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Market Shaken, Not Stirred, Over Bond Yields

Posted October 11, 2021 at 9:30 am
Patrick J. O’Hare

The Treasury market isn’t open today. It is closed in observance of Columbus Day, but even so, you’ll still be hearing a lot about bonds today (including James Bond since it was opening weekend for No Time to Die).

The reason bonds will be talked about a lot is because energy prices continue to rise, stoking concerns about inflation pressures. That is pushing up sovereign bond yields today and feeding a belief that the 10-yr Treasury note yield will follow when trading resumes on Tuesday.

Currently, the 10-yr German bund yield is up three basis points to -0.12%, the 10-yr UK gilt yield is up three basis points to 1.19%, and the 10-yr Japanese government bond yield is up one basis point to 0.09%.

More to the pressing point, WTI crude futures are up $1.70, or 2.1%, to $81.05/bbl while Brent crude futures are up $1.51, or 1.8%, to $83.91/bbl. Unleaded gasoline futures are up $0.03, or 1.3%, to $2.40/gal. Natural gas futures had been pushing $5.80/mbtu earlier, but have recently taken a dive and are now down $0.13, or 2.4%, to $5.43/mbtu.

The prices for all of these energy products had been higher earlier, so there is some cooling off as the stock market open approaches.

Still, higher oil prices should bode well once again for the energy stocks, assuming concerns about demand destruction or efforts to increase supply don’t gather their own momentum. At the same time, the higher cost for energy products is going to foment profit margin concerns for other companies, particularly the transportation stocks.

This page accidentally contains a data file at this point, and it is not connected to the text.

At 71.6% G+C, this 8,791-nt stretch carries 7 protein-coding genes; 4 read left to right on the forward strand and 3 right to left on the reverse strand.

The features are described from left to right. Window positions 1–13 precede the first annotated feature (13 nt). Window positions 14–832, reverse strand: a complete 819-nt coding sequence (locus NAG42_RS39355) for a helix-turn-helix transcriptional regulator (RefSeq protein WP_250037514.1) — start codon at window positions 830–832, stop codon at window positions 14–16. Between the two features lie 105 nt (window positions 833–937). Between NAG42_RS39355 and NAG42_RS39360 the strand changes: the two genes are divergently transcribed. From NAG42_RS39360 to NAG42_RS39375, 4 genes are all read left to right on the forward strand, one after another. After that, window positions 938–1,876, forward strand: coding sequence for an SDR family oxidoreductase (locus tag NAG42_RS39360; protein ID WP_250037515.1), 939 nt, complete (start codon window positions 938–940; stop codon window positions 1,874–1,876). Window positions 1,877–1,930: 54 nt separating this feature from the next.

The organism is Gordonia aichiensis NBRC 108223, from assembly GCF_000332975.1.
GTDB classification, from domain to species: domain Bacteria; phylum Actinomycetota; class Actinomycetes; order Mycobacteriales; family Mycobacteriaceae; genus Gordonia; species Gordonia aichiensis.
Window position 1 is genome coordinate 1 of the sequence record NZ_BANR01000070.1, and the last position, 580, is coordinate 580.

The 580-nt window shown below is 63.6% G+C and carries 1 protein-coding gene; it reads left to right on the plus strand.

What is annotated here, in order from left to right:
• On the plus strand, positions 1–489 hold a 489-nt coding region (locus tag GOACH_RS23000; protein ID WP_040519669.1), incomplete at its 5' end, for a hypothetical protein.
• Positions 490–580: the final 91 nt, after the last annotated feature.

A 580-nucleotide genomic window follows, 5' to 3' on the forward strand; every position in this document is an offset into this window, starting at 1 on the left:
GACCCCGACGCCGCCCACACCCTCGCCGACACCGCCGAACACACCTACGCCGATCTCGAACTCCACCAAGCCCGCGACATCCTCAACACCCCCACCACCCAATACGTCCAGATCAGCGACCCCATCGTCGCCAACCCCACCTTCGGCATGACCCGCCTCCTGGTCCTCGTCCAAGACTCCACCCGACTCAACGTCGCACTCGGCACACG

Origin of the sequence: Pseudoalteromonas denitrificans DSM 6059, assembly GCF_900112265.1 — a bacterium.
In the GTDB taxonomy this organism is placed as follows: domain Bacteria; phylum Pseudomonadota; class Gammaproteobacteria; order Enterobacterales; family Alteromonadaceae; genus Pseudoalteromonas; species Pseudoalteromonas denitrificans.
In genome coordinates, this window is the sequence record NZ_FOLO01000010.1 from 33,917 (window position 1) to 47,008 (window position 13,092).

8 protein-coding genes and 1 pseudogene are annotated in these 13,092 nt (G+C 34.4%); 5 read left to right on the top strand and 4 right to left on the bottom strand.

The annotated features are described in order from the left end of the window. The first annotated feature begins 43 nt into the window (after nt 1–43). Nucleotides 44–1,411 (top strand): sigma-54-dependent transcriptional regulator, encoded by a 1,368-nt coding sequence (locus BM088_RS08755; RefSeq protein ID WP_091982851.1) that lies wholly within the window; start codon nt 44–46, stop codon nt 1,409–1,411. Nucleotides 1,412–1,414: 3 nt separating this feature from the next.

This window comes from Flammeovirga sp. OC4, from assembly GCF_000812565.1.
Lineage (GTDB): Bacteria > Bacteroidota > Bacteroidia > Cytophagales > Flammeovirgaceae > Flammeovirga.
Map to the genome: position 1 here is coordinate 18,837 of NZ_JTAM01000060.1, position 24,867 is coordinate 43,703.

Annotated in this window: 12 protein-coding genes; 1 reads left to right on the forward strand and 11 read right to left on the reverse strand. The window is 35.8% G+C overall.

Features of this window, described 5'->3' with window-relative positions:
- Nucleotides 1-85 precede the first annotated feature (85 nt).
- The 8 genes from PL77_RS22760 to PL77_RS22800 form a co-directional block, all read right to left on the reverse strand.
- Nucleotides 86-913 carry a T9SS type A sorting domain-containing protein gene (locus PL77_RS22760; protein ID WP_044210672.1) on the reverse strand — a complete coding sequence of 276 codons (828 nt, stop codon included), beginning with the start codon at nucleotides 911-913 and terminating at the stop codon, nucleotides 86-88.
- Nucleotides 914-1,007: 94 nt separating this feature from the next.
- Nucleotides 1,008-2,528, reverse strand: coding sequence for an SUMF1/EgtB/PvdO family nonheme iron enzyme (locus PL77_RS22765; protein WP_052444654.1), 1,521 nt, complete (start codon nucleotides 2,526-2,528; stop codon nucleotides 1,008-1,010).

Airlines will be a focal point there. Southwest Airlines (LUV) for its part has drawn added attention to itself after cancelling close to 2,000 flights over the weekend, citing air traffic control issues, bad weather, and staffing issues. Shares of LUV are down 2.9%.

Equity index futures, though, are showing more resolve. S&P 500 futures are down nine points and are trading in-line with fair value, Nasdaq 100 futures are down 76 points and are trading 0.5% below fair value, and the Dow Jones Industrial Average futures are down five points and are trading 0.4% above fair value.

That’s the framework for a relatively mixed start when the opening bell rings on a week that will mark the official start of the Q3 earnings reporting period. Per usual, the financial sector will take the lead in getting things going. There will be a lot of attention on commentary regarding loan demand and net interest margins given the steepening yield curve.

In general, there should be a lot of discussion about margin pressures during the reporting period given the supply chain issues, transportation bottlenecks, and rising labor costs. We suspect the market will tolerate such talk so long as it is accompanied with indications that demand is strong enough to push through price actions that help offset the impact on profit margins.

For more on the upcoming earnings season, as well as the wage inflation that is becoming a policy problem for the Fed, be sure to read The Big Picture page.

Originally Posted on October 11, 2021 – Market Shaken, Not Stirred, Over Bond Yields

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